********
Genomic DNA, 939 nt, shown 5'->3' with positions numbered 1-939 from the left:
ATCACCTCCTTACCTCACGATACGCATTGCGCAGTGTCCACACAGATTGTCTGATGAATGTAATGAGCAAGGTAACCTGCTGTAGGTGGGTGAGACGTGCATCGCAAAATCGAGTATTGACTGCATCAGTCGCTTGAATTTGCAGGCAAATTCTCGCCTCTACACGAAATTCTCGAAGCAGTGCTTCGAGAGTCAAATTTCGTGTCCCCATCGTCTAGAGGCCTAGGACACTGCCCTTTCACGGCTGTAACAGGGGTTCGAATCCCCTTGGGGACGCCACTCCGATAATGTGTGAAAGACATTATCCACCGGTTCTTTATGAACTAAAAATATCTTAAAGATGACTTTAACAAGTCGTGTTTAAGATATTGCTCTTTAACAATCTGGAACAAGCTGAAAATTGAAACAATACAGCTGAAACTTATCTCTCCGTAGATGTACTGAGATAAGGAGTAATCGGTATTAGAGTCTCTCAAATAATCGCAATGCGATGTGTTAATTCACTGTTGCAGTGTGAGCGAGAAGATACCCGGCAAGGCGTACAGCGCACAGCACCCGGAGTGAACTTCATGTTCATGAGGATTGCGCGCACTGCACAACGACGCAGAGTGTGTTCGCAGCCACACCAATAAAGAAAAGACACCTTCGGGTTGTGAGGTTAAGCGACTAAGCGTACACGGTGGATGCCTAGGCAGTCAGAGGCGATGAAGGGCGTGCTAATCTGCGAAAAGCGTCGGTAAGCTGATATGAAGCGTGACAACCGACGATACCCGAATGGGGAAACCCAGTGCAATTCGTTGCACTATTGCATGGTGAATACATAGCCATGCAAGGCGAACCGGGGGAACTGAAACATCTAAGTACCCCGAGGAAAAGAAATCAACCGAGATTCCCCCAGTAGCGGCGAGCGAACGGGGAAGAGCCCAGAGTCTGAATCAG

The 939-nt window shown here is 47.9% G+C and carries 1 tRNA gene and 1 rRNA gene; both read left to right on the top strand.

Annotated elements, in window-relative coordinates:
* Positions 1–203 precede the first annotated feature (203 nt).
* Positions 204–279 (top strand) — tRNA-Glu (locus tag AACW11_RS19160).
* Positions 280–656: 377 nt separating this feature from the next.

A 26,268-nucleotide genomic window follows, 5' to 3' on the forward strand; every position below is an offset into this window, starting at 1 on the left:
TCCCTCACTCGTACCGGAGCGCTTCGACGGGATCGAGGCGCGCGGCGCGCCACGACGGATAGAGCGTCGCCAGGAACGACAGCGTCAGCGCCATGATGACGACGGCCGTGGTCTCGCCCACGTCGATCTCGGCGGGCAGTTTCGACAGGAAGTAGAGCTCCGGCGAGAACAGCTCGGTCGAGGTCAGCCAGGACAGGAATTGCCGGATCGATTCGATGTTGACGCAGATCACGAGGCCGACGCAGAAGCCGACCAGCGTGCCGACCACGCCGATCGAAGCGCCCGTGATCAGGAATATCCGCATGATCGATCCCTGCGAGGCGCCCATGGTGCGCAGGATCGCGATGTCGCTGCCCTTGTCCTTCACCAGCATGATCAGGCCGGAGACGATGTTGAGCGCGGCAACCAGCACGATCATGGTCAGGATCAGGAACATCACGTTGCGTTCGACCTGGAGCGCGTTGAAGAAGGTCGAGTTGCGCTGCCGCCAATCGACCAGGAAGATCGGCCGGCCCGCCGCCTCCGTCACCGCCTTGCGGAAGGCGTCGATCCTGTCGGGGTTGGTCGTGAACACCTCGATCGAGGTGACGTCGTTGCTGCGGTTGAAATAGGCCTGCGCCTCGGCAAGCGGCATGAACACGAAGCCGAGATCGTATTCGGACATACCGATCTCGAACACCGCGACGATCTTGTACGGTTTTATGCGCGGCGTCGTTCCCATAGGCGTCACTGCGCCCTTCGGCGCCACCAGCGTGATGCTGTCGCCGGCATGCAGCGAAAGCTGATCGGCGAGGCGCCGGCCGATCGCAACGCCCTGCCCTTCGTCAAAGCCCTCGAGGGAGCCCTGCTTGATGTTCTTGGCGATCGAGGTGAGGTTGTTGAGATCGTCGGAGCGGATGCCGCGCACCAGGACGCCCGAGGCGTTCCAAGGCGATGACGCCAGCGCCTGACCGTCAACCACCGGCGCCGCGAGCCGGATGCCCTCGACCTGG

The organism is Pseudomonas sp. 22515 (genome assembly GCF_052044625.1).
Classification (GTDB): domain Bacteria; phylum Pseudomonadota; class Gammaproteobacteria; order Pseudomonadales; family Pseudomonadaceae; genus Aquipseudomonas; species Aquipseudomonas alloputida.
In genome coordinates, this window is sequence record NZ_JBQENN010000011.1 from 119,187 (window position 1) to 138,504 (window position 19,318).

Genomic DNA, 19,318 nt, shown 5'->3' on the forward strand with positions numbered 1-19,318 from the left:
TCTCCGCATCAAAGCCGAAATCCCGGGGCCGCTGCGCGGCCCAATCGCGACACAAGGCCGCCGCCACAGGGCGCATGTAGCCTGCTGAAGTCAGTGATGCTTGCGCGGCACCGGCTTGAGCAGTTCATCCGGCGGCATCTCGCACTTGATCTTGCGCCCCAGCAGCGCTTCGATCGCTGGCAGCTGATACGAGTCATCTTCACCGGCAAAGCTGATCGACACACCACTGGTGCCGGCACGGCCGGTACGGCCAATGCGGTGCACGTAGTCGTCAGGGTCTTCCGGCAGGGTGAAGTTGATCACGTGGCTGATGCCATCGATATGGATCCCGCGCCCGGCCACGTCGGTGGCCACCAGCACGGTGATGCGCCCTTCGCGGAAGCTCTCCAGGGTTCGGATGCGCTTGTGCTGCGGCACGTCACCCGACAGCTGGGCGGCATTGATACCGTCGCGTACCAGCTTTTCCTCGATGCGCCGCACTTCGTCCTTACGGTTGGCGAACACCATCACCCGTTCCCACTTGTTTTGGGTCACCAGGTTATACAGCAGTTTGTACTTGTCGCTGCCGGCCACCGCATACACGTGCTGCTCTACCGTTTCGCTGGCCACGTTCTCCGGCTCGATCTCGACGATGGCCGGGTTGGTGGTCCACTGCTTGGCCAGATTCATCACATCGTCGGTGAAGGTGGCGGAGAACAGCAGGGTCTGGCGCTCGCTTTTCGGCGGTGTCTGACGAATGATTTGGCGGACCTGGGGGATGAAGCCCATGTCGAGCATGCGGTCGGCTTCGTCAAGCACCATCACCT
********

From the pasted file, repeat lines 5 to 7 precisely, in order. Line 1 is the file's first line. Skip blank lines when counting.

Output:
* Positions 1–203 precede the first annotated feature (203 nt).
* Positions 204–279 (top strand) — tRNA-Glu (locus tag AACW11_RS19160).
* Positions 280–656: 377 nt separating this feature from the next.